Can smaller meals make you happy? Behavioral, neurophysiological, and psychological insights into motivating smaller portion choice

Martin Reimann, Deborah Macinnis, Antoine Bechara

Research output: Contribution to journalArticlepeer-review

14 Scopus citations

Abstract

Can smaller meals make you happy? Four studies show that offering consumers the choice between a full-sized food portion alone and a half-sized food portion paired with a small nonfood premium (e.g., a small Happy Meal toy or the mere possibility of winning frequent flyer miles) motivates smaller portion choice. Importantly, we investigate why this is the case and find that both food and the prospect of receiving a nonfood premium activate a common area of the brain (the striatum), which is associated with reward, desire, and motivation. Finally, we show that the choice results are mediated by a psychological desire for, but not by liking of, the premium. Notably, we find that choice of the smaller food portion is most pronounced when the probability of obtaining the premium is not disclosed compared to when the probability is disclosed or when the receipt of the same premium is stated as being certain. Taken together, motivating choice and consumption of less food may be successful if smaller portions are accompanied by an incentive.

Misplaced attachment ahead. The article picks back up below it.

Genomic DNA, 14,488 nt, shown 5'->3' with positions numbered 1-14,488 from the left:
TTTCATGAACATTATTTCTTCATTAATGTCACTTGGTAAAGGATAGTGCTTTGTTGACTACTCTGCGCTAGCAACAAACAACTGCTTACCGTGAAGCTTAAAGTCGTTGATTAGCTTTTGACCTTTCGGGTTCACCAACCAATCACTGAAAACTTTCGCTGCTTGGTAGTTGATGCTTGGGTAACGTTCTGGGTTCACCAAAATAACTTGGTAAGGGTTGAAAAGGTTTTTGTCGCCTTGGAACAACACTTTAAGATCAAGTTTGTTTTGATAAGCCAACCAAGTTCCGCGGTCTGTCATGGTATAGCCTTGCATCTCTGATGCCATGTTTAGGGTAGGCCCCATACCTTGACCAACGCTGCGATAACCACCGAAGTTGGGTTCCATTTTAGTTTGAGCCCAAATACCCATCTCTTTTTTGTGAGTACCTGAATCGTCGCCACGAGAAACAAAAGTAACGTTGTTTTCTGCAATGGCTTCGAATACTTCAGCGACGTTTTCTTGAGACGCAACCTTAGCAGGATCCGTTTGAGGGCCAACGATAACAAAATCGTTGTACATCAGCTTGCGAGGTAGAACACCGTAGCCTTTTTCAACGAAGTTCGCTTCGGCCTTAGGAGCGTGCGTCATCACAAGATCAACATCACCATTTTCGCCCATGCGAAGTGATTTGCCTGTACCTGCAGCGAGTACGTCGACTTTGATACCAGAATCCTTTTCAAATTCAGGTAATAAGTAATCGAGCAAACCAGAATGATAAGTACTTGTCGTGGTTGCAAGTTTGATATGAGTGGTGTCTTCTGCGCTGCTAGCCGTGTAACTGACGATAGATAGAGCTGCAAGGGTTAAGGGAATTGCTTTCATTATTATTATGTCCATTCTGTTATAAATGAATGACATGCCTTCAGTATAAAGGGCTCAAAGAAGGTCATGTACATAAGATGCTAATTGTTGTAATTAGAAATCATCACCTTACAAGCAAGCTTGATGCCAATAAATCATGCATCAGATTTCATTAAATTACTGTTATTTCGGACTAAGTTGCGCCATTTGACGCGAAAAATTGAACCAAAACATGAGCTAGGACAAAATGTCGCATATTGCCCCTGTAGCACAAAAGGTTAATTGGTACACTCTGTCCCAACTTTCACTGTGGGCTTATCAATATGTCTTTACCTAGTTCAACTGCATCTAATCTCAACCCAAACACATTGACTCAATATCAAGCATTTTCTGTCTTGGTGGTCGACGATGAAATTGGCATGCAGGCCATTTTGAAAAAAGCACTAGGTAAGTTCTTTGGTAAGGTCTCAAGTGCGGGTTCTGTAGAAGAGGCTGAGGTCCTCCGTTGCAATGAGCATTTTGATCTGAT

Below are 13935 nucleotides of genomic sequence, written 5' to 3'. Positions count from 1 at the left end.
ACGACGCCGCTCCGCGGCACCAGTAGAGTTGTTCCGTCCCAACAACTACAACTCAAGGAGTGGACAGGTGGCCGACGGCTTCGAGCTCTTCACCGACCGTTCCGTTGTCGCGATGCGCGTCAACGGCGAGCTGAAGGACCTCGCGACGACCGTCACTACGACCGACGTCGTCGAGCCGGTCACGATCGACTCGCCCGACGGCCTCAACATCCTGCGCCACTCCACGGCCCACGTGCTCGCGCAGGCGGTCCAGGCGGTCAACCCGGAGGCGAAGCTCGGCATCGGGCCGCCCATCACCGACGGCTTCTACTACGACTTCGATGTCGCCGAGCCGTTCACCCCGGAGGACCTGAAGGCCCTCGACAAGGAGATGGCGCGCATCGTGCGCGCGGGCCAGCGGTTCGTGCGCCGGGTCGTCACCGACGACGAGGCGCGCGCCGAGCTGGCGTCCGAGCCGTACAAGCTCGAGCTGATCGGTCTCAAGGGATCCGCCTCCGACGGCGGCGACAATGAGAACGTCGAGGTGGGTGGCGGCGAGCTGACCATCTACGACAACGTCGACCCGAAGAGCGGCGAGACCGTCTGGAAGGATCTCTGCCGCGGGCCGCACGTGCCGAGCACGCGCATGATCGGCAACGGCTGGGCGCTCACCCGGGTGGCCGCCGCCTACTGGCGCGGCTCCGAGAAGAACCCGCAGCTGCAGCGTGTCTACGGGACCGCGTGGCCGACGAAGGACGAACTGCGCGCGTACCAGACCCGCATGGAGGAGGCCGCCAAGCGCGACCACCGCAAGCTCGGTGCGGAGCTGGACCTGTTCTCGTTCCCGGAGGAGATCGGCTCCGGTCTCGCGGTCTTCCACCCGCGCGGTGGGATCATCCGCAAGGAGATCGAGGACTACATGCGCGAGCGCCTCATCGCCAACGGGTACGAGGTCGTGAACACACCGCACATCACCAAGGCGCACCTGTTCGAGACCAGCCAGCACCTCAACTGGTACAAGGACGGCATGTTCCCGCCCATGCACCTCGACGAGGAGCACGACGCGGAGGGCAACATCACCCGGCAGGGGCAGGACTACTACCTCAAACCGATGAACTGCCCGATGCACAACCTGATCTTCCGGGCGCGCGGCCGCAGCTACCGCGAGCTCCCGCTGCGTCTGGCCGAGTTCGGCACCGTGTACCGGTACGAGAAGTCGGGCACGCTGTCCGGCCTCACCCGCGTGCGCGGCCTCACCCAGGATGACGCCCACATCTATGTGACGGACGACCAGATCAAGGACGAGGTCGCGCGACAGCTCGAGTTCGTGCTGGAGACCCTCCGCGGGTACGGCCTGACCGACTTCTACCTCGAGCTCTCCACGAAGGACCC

Original languageEnglish (US)
Pages (from-to)71-91
Number of pages21
JournalJournal of the Association for Consumer Research
Volume1
Issue number1
DOIs
StatePublished - Jan 1 2016

ASJC Scopus subject areas

  • Applied Psychology
  • Economics and Econometrics
  • Marketing

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